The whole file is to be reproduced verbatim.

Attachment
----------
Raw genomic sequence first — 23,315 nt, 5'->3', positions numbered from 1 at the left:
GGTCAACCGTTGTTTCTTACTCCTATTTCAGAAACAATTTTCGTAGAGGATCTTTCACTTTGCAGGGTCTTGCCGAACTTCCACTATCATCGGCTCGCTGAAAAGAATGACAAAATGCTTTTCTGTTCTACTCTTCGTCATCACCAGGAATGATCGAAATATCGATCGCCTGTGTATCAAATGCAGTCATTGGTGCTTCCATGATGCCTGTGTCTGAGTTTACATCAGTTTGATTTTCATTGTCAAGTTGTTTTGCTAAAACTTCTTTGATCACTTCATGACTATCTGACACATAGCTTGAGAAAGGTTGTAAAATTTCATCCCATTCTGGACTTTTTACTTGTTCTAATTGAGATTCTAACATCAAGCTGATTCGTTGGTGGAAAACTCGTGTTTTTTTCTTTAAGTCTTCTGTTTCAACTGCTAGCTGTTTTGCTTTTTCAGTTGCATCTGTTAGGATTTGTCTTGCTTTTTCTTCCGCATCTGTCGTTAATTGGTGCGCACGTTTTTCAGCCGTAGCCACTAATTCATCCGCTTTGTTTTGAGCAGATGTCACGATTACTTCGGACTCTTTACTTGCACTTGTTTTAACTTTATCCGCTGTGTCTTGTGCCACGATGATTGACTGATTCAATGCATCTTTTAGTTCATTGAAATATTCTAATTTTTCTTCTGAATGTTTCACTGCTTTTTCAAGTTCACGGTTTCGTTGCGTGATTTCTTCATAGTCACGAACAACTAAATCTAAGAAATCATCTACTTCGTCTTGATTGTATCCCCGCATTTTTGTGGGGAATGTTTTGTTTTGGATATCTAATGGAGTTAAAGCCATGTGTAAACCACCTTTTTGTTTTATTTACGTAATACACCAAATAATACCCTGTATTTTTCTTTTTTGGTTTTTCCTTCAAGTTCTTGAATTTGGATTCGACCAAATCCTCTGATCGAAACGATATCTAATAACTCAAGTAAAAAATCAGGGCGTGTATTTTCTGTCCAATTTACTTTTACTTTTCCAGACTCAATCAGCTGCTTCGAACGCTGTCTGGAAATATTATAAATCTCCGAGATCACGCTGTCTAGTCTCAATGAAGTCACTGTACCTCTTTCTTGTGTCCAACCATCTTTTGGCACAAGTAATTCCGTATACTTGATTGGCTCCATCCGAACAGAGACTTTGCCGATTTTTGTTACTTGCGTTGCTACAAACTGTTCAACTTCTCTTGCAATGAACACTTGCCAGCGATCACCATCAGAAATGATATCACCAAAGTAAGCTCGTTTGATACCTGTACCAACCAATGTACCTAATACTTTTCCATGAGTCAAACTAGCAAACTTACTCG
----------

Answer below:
Raw genomic sequence first — 23,315 nt, 5'->3', positions numbered from 1 at the left:
GGTCAACCGTTGTTTCTTACTCCTATTTCAGAAACAATTTTCGTAGAGGATCTTTCACTTTGCAGGGTCTTGCCGAACTTCCACTATCATCGGCTCGCTGAAAAGAATGACAAAATGCTTTTCTGTTCTACTCTTCGTCATCACCAGGAATGATCGAAATATCGATCGCCTGTGTATCAAATGCAGTCATTGGTGCTTCCATGATGCCTGTGTCTGAGTTTACATCAGTTTGATTTTCATTGTCAAGTTGTTTTGCTAAAACTTCTTTGATCACTTCATGACTATCTGACACATAGCTTGAGAAAGGTTGTAAAATTTCATCCCATTCTGGACTTTTTACTTGTTCTAATTGAGATTCTAACATCAAGCTGATTCGTTGGTGGAAAACTCGTGTTTTTTTCTTTAAGTCTTCTGTTTCAACTGCTAGCTGTTTTGCTTTTTCAGTTGCATCTGTTAGGATTTGTCTTGCTTTTTCTTCCGCATCTGTCGTTAATTGGTGCGCACGTTTTTCAGCCGTAGCCACTAATTCATCCGCTTTGTTTTGAGCAGATGTCACGATTACTTCGGACTCTTTACTTGCACTTGTTTTAACTTTATCCGCTGTGTCTTGTGCCACGATGATTGACTGATTCAATGCATCTTTTAGTTCATTGAAATATTCTAATTTTTCTTCTGAATGTTTCACTGCTTTTTCAAGTTCACGGTTTCGTTGCGTGATTTCTTCATAGTCACGAACAACTAAATCTAAGAAATCATCTACTTCGTCTTGATTGTATCCCCGCATTTTTGTGGGGAATGTTTTGTTTTGGATATCTAATGGAGTTAAAGCCATGTGTAAACCACCTTTTTGTTTTATTTACGTAATACACCAAATAATACCCTGTATTTTTCTTTTTTGGTTTTTCCTTCAAGTTCTTGAATTTGGATTCGACCAAATCCTCTGATCGAAACGATATCTAATAACTCAAGTAAAAAATCAGGGCGTGTATTTTCTGTCCAATTTACTTTTACTTTTCCAGACTCAATCAGCTGCTTCGAACGCTGTCTGGAAATATTATAAATCTCCGAGATCACGCTGTCTAGTCTCAATGAAGTCACTGTACCTCTTTCTTGTGTCCAACCATCTTTTGGCACAAGTAATTCCGTATACTTGATTGGCTCCATCCGAACAGAGACTTTGCCGATTTTTGTTACTTGCGTTGCTACAAACTGTTCAACTTCTCTTGCAATGAACACTTGCCAGCGATCACCATCAGAAATGATATCACCAAAGTAAGCTCGTTTGATACCTGTACCAACCAATGTACCTAATACTTTTCCATGAGTCAAACTAGCAAACTTACTCG